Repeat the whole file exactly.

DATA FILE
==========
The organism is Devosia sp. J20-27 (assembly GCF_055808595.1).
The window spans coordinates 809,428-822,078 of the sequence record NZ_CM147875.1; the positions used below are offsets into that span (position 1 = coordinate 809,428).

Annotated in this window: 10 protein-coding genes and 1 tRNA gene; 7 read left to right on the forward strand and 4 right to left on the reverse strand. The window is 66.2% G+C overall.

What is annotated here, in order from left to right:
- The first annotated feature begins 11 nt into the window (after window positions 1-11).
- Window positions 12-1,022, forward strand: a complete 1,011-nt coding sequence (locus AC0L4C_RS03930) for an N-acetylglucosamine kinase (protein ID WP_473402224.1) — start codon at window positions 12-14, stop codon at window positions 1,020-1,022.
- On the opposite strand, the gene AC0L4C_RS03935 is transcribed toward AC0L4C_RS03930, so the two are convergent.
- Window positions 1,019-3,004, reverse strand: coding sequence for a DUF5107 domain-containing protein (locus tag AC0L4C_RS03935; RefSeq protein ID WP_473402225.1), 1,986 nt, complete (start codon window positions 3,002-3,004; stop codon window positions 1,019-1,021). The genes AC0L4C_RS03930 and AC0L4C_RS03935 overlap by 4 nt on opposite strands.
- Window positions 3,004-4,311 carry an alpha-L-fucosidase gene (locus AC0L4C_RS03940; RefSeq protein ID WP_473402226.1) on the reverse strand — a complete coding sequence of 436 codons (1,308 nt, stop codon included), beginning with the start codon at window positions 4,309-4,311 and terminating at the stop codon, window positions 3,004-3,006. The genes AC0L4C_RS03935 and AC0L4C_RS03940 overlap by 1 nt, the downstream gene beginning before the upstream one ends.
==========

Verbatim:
The organism is Devosia sp. J20-27 (assembly GCF_055808595.1).
The window spans coordinates 809,428-822,078 of the sequence record NZ_CM147875.1; the positions used below are offsets into that span (position 1 = coordinate 809,428).

Annotated in this window: 10 protein-coding genes and 1 tRNA gene; 7 read left to right on the forward strand and 4 right to left on the reverse strand. The window is 66.2% G+C overall.

What is annotated here, in order from left to right:
- The first annotated feature begins 11 nt into the window (after window positions 1-11).
- Window positions 12-1,022, forward strand: a complete 1,011-nt coding sequence (locus AC0L4C_RS03930) for an N-acetylglucosamine kinase (protein ID WP_473402224.1) — start codon at window positions 12-14, stop codon at window positions 1,020-1,022.
- On the opposite strand, the gene AC0L4C_RS03935 is transcribed toward AC0L4C_RS03930, so the two are convergent.
- Window positions 1,019-3,004, reverse strand: coding sequence for a DUF5107 domain-containing protein (locus tag AC0L4C_RS03935; RefSeq protein ID WP_473402225.1), 1,986 nt, complete (start codon window positions 3,002-3,004; stop codon window positions 1,019-1,021). The genes AC0L4C_RS03930 and AC0L4C_RS03935 overlap by 4 nt on opposite strands.
- Window positions 3,004-4,311 carry an alpha-L-fucosidase gene (locus AC0L4C_RS03940; RefSeq protein ID WP_473402226.1) on the reverse strand — a complete coding sequence of 436 codons (1,308 nt, stop codon included), beginning with the start codon at window positions 4,309-4,311 and terminating at the stop codon, window positions 3,004-3,006. The genes AC0L4C_RS03935 and AC0L4C_RS03940 overlap by 1 nt, the downstream gene beginning before the upstream one ends.